served by the somatosensory cortex (Schlaggar & O'Leary 1991). A
recent experiment (Cohen et al. 1997) showed that people who have been
blind from an early age can use their visual cortex to process tactile
stimulation when reading Braille.

It is true that there are some more primitive regions of the brain
whose functions cannot be taken over by any other area. For example,
people who have their hippocampus removed lose the ability to learn
new episodic or semantic facts. But the neocortex tends to be highly
plastic, and that is where most of the high-level processing is
executed that makes us intellectually superior to other animals. It
would be interesting to examine in more detail to what extent this
holds true for all of neocortex. Are there small neocortical regions
such that, if excised at birth, the subject will never obtain certain
high-level competencies, not even to a limited degree?

The second consideration that seems to indicate that innate
architectural differentiation plays a relatively small part in
accounting for the performance of the mature brain is the that as far
as we know, the neocortical architecture in humans, and especially in
infants, is remarkably homogeneous over different cortical regions and
even over species:

"Laminations and vertical connections between lamina are hallmarks of
all cortical systems, the morphological and physiological
characteristics of cortical neurons are equivalent in different
species, as are the kinds of synaptic interactions involving cortical
neurons. This similarity in the organization of the cerebral cortex
extends even to the specific details of cortical circuitry. (White
1989, p. 179)."

The third consideration is an evolutionary argument. The growth of
neocortex that allowed Homo Sapiens to intellectually outclass other
animals took place under a relatively brief period of time. This means
that evolutionary learning cannot have embedded very much information
in these additional cortical structures that give us our intellectual
edge. This extra cortical development must rather be the result of
changes to a limited number of genes, regulating a limited number of
cortical parameters.

These three considerations support the view that the amount of
neuroscientific information that is needed for the bottom-up approach
to succeed is fairly limited. (None of these considerations is an
argument against modularization of adult human brains. They only
indicate that a considerable part of the information that goes into
the modularization results from self-organization and perceptual input
rather than from an immensely complicated genetic look-up table.)

Further advances in neuroscience are needed before we can construct a
human-level (or even higher animal-level) artificial intelligence by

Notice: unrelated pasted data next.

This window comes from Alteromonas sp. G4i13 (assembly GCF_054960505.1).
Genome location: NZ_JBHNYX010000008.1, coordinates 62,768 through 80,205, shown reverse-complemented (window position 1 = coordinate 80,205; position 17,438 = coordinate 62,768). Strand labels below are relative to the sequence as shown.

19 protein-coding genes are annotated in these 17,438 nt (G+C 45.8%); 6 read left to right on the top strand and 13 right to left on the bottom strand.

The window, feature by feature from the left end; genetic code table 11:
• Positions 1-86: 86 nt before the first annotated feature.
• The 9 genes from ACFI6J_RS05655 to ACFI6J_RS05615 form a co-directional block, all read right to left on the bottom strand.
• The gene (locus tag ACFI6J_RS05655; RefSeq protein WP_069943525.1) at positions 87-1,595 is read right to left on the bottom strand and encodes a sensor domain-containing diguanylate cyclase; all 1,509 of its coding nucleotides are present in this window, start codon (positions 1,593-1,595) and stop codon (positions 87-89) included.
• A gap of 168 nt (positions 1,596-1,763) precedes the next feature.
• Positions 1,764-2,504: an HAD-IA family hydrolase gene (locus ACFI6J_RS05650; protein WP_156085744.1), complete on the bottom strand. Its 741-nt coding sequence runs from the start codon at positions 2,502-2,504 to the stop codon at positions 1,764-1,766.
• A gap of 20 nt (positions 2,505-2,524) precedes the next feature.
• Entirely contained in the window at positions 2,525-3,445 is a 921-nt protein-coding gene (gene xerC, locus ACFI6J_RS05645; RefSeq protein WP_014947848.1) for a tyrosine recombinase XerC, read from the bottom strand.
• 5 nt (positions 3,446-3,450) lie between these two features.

means of this radically bottom-up approach. While it is true that
neuroscience has advanced very rapidly in recent years, it is
difficult to estimate how long it will take before enough is known
about the brain's neuronal architecture and its learning algorithms to
make it possible to replicate these in a computer of sufficient
computational power. A wild guess: something like fifteen years. This
is not a prediction about how far we are from a complete understanding
of all important phenomena in the brain. The estimate refers to the
time when we might be expected to know enough about the basic
principles of how the brain works to be able to implement these
computational paradigms on a computer, without necessarily modelling
the brain in any biologically realistic way.

The estimate might seem to some to underestimate the difficulties, and
perhaps it does. But consider how much has happened in the past
fifteen years. The discipline of computational neuroscience did hardly
even exist back in 1982. And future progress will occur not only
because research with today's instrumentation will continue to produce
illuminating findings, but also because new experimental tools and
techniques become available. Large-scale multi-electrode recordings
should be feasible within the near future. Neuro/chip interfaces are
in development. More powerful hardware is being made available to
neuroscientists to do computation-intensive simulations.
Neuropharmacologists design drugs with higher specificity, allowing
researches to selectively target given receptor subtypes. Present
scanning techniques are improved and new ones are under development.
The list could be continued. All these innovations will give
neuroscientists very powerful new tools that will facilitate their

Nick Bostrom
Received on Wed Jan 7 23:44:14 1998